The above described treatment is followed by a steam distillation, the so-called stripping. In this process, the mash is distilled at about 95° to 98° C. in a distillation column in countercurrent to steam. The quantity of steam supplied is adjusted so that the quantity of distillate obtained amounts to about 25% by weight of the dry substance content of the extract to be distilled. This distillation is carried out to prevent loss of flavour and aroma during the subsequent process of concentration by evaporation.
After the stripping process, the undissolved solid constituents are separated from the extract in a separator. A clarified extract and the so-called separator residue are obtained. The clarified extract is thickened to about 45% TS (dry substance) in an evaporation plant (e.g., a falling film evaporator or a plate evaporator). This evaporation is preferably carried out in a vacuum at about 55° to 70° C. to prevent any damage to the product. Although it has been shown that the recovery of flavour is much more efficient if the unclarified extract is stripped, i.e., if the extract is first stripped and then separated, separation prior to stripping is still within the scope of the present invention.
It is also within the scope of this invention to subject the vapour condensate obtained from the process of evaporation to a reverse osmosis treatment in which the concentrate obtained is dried together with the distillate and the extract.
According to a preferred embodiment of the process, the separator residue is again mixed with water and the resulting mixture is then passed a second time through the process of flavour recovery described above, i.e., slurry extraction, steam distillation (stripping), separation, concentration by evaporation and reverse osmosis. This second stage of flavour recovery yields a fresh extract, distillate and concentrate. The extracts, distillates and concentrates of the two extraction stages may be mixed together, for example in the proportions in which they are obtained during the process, and dried in some suitable manner. A water-soluble, light coloured powder with a typical, bread-like flavour is obtained.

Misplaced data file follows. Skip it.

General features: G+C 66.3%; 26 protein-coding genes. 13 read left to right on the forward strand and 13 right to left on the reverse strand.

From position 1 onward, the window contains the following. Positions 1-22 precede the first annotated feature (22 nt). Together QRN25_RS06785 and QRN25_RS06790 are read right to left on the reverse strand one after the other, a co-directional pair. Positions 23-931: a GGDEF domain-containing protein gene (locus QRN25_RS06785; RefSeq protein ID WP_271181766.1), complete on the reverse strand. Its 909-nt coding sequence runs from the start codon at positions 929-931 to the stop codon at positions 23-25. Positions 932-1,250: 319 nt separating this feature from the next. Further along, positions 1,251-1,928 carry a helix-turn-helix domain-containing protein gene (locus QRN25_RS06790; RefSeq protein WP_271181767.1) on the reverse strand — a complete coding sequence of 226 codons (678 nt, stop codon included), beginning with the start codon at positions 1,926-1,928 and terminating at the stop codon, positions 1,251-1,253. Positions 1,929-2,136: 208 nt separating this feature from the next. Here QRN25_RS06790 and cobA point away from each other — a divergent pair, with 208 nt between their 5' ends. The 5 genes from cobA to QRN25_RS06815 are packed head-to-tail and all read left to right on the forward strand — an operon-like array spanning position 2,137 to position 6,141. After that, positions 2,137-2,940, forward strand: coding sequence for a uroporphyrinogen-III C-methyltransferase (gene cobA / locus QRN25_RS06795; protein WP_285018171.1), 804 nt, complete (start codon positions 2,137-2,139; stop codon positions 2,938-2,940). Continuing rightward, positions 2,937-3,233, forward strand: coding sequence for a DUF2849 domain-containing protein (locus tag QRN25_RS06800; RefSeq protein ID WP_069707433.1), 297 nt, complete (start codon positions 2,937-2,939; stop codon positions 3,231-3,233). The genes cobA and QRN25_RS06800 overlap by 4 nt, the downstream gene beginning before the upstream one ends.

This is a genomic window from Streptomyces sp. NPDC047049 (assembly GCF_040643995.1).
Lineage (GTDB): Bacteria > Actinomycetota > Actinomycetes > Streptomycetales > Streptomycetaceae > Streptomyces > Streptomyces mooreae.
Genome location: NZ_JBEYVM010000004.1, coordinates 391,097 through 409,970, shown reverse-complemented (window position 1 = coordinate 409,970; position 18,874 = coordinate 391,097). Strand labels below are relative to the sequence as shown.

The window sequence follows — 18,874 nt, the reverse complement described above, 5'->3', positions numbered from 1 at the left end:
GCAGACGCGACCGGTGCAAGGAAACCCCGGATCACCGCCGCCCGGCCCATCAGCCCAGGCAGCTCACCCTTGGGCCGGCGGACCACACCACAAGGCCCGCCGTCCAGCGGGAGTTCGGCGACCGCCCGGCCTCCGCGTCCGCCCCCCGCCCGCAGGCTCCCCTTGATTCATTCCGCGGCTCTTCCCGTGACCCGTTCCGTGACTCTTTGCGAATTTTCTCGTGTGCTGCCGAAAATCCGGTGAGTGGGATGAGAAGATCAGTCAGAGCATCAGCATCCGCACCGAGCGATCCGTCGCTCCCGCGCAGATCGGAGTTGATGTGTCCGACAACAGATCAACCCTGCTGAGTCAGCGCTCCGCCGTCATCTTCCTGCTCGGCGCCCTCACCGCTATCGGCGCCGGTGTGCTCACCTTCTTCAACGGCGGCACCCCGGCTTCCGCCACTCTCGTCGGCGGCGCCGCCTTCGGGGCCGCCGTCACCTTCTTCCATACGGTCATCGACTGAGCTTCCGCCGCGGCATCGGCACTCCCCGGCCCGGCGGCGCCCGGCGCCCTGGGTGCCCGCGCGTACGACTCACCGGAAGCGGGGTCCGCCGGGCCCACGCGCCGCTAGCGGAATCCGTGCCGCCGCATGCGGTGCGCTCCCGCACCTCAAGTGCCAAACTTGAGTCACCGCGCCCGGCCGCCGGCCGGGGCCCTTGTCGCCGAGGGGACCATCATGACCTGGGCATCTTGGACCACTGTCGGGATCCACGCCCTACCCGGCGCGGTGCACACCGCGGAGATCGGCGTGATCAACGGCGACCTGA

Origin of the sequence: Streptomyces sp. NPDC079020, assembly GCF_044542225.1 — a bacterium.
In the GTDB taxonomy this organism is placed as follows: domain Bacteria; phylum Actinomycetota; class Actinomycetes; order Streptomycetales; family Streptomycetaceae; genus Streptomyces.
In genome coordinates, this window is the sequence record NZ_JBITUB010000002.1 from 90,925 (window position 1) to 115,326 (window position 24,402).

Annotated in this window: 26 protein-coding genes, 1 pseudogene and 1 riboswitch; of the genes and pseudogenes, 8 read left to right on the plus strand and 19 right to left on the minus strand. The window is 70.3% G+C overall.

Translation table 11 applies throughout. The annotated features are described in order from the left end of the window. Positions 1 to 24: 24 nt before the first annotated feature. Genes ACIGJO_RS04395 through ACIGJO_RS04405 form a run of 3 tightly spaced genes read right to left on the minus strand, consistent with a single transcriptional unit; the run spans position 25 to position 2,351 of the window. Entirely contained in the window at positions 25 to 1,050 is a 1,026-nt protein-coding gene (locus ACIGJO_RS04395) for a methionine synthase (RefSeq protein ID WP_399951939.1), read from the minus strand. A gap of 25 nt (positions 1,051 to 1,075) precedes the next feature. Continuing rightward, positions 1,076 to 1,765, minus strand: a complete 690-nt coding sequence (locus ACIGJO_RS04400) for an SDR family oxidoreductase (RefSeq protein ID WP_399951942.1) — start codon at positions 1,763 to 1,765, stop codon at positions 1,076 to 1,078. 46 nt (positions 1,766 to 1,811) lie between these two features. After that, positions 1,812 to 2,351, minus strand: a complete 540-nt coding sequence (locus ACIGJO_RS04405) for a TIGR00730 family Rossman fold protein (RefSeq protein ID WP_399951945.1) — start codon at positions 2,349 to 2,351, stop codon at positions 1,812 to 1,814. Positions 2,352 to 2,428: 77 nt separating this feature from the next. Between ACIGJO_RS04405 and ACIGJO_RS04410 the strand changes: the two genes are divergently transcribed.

This second stage enables a higher yield and flavour of end product to be obtained. The yield of the first flavour recovering process is from 60 to 65% and that of the second process is from 40 to 45%. This amounts to a total yield of from 80 to 85% (all values based on the dry substance content of the bread put into the process).
The process may also be carried out without the slurry extraction. Such a variation is not preferred, however, as the flavour yield is then insufficient.
The present invention further relates to the apparatus for carrying out the process. It consists of the following parts connected by pipes:
A mash container for the enzyme treatment,
slurry reactor with means for heating and a device for maintaining the pressure,
a distillation column,
a mixing means and
a drying means.
A means for size reducing the bread, e.g., a mill, is used for preparing the bread for the enzyme treatment. The mash container has a pump for delivering the mash to the slurry reactor.
The heating means in the slurry reactor is preferably a steam jet nozzle and the pressure maintaining device is preferably a valve.
According to one variation, the apparatus has a reverse osmosis column between the evaporator and the mixing means. The mixing means preferably consist of a mixing vessel and the drying means of a system for spray drying or freeze drying.
The apparatus according to this invention is described in more detail below with reference to a single FIGURE which is a schematic representation.
The bread is size reduced in the mill (1) and mixed with water in a mash vessel (2) equipped with a stirrer (3). After the enzyme treatment in this mash vessel, the mash is delivered into the slurry reactor (5) by the pump (4). The mash is heated on its entry into the slurry reactor by steam from a steam nozzle (6). The pressure maintaining device (7) ensures that the product will flow smoothly through the apparatus and maintains a certain pressure in the slurry reactor.
The means (8) for regulating the temperature of the mash ensures that the mash will enter the distillation column (9) at a temperature as close as possible to 95°-98° C. Steam is introduced in countercurrent from the steam nozzle (10). The distillate is condensed by the condenser (11) and flows directly into the mixing container (32). The aqueous phase flows through the pipe (12) into the separator (13) which is driven by the motor (15) and in which undissolved solid substances are separated from the extract. The separator residue (14) is again mixed with water and passes through the apparatus a second time.